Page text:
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The traveller’s guide to Italian wine

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2 September 2016 by Maddalena Cardone

If music be the food of love then wine is its tipple of choice. Unsurprisingly, then, no holiday to Italy would be complete without a pilgrimage to one of its famous wine regions.

In fact, whether you’re in the sole of the boot or its heel, you’ll be spoilt for choice as everything from humble supermarkets to dedicated cellars provide tempting indulgence. In all, the quest for your ideal bottle is the perfect way of adding a touch of luxury to your holiday. And, to quote the Bard again, therein lies the rub; there’s simply a fantastic, almost overwhelming, amount of choice. That’s why we’ve collated this at-a-glance introduction to buying wine in Italy with tips on how to read a bottle, match the wine and what to spend. And, if it all sounds appealing, talk to one of our expert consultants to organise your very own tailor-made wine holiday.

Reading the label

Unfortunately there’s no magic shortcut to reading a label. However, through tastings and a bit of research, you’ll start to recognise the regions, types of wine, grape varietals and vintage years that are most respected and, more importantly, that you like. This being said, it’s important to bear in mind the Italian classification system. There are four types:

  • Vina da Tavola – colloquially ‘table wine’. While this doesn’t necessarily mean a bad wine, it’s the most unregulated classification. Labels don’t necessarily have to specify a region or grape type; instead, expect statements as general as what colour it is.
  • IGT (Indicazione Geografica Tipica) – is for wines that exceed vina da tavola but don’t meet the stringency of the higher classifications. In fact, without the stricter regulations, this gives the winemakers more flexibility, meaning you can expect certain experimental blends.
  • DOC (Denominazione di Origine Controllata) – is concerned with geo-specific wines that adhere to exacting boundaries. In turn, only certain grapes can be used in their production.
  • DOCG (Denominazione di Origine Controllata e Guarantita) – the DOCG wines are not only specific to a well-defined region but the winery must have been producing wines of a recognised standard for a significant time.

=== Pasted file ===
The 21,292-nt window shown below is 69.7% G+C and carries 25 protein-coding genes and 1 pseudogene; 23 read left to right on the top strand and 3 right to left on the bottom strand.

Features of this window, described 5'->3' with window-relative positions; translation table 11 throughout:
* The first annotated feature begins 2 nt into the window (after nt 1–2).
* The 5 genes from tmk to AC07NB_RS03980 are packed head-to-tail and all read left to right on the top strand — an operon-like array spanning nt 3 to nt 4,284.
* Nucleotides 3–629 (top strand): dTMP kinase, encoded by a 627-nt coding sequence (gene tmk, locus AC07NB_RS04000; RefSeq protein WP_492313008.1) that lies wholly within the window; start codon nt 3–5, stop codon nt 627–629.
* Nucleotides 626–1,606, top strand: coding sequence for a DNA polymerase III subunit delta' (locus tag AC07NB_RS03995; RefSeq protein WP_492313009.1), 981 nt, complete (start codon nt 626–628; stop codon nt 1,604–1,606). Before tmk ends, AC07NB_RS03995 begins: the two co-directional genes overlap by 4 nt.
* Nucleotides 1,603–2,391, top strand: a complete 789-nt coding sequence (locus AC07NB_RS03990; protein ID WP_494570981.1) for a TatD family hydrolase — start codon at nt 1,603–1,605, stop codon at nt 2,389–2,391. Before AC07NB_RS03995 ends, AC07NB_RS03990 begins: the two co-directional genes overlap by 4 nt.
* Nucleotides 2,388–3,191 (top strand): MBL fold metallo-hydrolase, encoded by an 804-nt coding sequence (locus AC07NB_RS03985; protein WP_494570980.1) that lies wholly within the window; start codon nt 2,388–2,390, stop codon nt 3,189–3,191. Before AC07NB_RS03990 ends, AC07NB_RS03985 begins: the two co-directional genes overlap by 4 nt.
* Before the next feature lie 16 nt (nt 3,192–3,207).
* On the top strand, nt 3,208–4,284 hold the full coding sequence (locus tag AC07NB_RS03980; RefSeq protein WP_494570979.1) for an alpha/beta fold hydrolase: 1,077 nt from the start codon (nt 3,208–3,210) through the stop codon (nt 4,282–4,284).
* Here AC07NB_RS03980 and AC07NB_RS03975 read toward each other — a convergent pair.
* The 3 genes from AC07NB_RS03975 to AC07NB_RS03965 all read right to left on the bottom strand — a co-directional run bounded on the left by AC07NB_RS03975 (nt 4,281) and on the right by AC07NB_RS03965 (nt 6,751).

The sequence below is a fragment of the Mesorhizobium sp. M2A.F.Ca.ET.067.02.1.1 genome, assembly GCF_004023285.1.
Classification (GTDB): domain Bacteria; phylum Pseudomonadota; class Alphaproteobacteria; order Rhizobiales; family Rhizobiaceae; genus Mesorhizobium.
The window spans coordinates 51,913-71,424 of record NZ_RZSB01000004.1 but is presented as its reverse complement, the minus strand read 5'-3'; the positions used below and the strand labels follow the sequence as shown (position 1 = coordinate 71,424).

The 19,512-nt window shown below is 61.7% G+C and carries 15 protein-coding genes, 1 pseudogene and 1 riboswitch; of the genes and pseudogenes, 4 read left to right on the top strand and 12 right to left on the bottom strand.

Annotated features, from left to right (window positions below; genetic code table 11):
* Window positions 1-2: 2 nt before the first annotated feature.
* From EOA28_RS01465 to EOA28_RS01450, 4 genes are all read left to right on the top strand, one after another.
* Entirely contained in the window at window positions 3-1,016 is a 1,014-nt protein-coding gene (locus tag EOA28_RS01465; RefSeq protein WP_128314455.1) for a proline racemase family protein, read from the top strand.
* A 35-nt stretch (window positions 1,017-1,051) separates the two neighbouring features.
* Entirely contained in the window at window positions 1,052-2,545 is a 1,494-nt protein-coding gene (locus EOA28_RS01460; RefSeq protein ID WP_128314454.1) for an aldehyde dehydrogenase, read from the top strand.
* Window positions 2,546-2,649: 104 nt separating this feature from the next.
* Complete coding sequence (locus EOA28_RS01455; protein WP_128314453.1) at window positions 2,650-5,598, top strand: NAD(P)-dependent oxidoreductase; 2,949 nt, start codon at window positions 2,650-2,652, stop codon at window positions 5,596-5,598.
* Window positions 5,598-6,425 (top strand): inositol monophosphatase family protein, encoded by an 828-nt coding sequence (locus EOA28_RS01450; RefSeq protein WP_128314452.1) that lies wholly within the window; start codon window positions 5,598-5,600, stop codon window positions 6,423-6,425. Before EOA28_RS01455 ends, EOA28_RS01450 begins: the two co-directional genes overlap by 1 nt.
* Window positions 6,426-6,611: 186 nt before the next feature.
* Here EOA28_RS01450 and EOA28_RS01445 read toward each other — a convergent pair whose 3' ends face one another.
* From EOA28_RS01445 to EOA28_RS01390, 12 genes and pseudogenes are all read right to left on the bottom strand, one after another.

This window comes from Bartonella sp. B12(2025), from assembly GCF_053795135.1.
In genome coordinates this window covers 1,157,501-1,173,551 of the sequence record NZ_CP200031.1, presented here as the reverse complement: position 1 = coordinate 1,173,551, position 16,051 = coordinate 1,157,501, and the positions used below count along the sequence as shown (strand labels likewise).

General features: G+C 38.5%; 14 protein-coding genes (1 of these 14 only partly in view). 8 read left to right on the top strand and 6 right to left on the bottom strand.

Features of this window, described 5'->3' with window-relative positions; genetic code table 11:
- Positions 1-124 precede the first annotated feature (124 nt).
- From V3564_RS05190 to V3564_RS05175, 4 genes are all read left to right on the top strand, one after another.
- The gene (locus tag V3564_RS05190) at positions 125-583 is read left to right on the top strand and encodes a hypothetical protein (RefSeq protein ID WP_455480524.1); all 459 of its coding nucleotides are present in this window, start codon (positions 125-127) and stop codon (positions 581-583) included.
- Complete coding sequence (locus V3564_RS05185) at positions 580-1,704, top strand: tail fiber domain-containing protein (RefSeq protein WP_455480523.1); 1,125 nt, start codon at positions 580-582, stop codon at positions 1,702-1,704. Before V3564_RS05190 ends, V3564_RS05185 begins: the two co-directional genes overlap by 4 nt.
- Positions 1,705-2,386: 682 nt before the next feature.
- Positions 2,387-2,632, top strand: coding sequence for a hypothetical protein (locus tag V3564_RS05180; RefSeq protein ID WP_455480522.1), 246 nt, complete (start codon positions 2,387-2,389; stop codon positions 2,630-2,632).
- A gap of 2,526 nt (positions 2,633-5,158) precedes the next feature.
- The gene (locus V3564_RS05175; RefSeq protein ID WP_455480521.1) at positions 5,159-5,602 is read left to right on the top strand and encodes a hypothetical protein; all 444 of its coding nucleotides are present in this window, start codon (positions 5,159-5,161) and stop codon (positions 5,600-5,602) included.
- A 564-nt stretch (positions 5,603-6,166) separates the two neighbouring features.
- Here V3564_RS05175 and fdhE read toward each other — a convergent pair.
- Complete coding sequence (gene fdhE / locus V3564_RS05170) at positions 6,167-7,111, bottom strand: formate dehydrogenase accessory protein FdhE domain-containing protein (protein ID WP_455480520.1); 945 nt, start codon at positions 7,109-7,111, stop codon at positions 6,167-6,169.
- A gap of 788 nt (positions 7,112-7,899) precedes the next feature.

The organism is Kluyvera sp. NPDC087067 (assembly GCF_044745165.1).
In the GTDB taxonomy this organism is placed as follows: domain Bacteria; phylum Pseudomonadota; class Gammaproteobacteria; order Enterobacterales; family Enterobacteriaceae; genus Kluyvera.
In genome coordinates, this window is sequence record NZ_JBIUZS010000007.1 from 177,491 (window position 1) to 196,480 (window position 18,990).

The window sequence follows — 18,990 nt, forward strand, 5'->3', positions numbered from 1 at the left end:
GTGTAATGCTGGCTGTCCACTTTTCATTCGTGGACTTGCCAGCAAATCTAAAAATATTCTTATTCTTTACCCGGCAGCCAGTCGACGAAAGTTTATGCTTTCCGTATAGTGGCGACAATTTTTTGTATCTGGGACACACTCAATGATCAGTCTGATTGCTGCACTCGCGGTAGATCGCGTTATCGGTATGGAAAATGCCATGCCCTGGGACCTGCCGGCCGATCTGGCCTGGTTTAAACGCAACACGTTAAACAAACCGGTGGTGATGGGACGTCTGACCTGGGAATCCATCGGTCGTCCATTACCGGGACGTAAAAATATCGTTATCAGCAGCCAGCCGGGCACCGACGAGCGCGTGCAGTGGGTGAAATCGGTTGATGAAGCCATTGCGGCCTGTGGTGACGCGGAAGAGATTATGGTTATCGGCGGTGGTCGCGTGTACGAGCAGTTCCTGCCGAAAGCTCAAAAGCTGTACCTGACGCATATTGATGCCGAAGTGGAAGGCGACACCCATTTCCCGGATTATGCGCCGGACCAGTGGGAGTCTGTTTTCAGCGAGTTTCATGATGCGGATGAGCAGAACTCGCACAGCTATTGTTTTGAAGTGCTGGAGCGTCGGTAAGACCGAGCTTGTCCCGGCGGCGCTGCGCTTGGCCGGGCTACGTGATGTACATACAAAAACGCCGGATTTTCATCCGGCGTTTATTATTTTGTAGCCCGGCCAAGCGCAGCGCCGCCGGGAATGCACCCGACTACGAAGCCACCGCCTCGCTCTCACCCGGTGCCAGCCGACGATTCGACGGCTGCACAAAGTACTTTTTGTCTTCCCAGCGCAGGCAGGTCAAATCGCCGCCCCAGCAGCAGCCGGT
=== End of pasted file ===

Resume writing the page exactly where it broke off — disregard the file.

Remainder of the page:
While the above sounds very hierarchal, it serves mainly as a guide, meaning that you’ll find wines of varying quality within each classification. As always, the best advice is following your own tastes.


Food pairings

As with all wine pairings, there’s a certain set of guidelines that works:

  • Match the weight of the food with the weight of the wine – a lightly seasoned salad goes best with a crisp white while a hearty stew is best complemented by a full-bodied red.
  • Contrast salty food with sweet wines – there’s a reason fresh oysters are paired with champagne!
  • The reverse isn’t true. The general idea is that a wine should be as sweet – or sweeter – than its paired food, hence dessert wines.
  • Compare acidity with fatty foods. Just as vinegar's sharpness brings out the best in chips, an acidic white will get the best out of oily fish.

With these tenets in mind, here are some well-established matches:

  • A barbera grape can bring out the best in a classic lasagne, with the former’s lively acidity complementing the latter’s filling goodness.
  • Pair a rich steak with a bold, flavourful amarone whose full-bodied fruitiness more than stands up against strong meaty flavours.
  • Unsurprisingly, vermentino, from the region around coastal Liguria, works very well with seafood. Its light body is especially good with shellfish.
  • For those hearty, tomato-based sauces, a strong chianti will match those rich Italian flavours that have become the cuisine’s signature.


Pricing

Of course, while there’s a general positive correlation between price and quality, there’s no hard and fast rule about wine pricing, as long as you’re not fishing too low. Just remember to try before you buy and bear in mind that you should follow your taste over recommendations; you’re buying for yourself not anyone else. And, if you’re bringing wine back, you’re more likely to find considerable savings at higher price points. There’s often not much point in picking up a bottle of plonk that you can get back at home for just a couple of quid more.


In terms of practical recommendations, you should be aware that in a few of the less-famous wine regions your money will go a lot further. Cheaper land means more money to be spent on cultivation. It’s the same logic behind expecting to pay a premium for a decent champagne when the same price would get you a superlative white; it’s down to limited land driving up rates as suppliers wrestle for that all important ‘name’. And, at the winery itself, gone are the days, sadly, that you would expect to pay a fraction of retail for a drink at the cantina. However, by visiting the vineyard or cellar, you will be assured not only of a fair price, but that your wine has been stored to the exacting specification of the supplier.

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